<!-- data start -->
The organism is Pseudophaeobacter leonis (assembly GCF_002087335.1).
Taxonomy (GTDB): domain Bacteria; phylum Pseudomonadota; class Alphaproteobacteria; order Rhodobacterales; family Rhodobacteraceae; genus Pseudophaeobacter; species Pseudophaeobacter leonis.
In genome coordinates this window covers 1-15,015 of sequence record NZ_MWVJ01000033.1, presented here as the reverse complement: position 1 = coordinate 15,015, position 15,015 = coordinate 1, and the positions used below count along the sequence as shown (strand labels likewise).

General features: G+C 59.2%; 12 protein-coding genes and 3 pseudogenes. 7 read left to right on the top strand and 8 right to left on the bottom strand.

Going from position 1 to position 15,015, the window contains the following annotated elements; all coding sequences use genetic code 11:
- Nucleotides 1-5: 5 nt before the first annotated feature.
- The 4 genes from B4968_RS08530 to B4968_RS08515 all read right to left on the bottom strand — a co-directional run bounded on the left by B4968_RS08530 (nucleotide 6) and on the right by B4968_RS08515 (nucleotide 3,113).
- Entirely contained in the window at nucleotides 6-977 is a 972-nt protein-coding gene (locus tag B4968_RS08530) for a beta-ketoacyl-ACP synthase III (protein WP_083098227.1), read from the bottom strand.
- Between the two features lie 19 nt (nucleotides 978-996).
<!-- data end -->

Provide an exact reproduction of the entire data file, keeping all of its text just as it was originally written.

The organism is Pseudophaeobacter leonis (assembly GCF_002087335.1).
Taxonomy (GTDB): domain Bacteria; phylum Pseudomonadota; class Alphaproteobacteria; order Rhodobacterales; family Rhodobacteraceae; genus Pseudophaeobacter; species Pseudophaeobacter leonis.
In genome coordinates this window covers 1-15,015 of sequence record NZ_MWVJ01000033.1, presented here as the reverse complement: position 1 = coordinate 15,015, position 15,015 = coordinate 1, and the positions used below count along the sequence as shown (strand labels likewise).

General features: G+C 59.2%; 12 protein-coding genes and 3 pseudogenes. 7 read left to right on the top strand and 8 right to left on the bottom strand.

Going from position 1 to position 15,015, the window contains the following annotated elements; all coding sequences use genetic code 11:
- Nucleotides 1-5: 5 nt before the first annotated feature.
- The 4 genes from B4968_RS08530 to B4968_RS08515 all read right to left on the bottom strand — a co-directional run bounded on the left by B4968_RS08530 (nucleotide 6) and on the right by B4968_RS08515 (nucleotide 3,113).
- Entirely contained in the window at nucleotides 6-977 is a 972-nt protein-coding gene (locus tag B4968_RS08530) for a beta-ketoacyl-ACP synthase III (protein WP_083098227.1), read from the bottom strand.
- Between the two features lie 19 nt (nucleotides 978-996).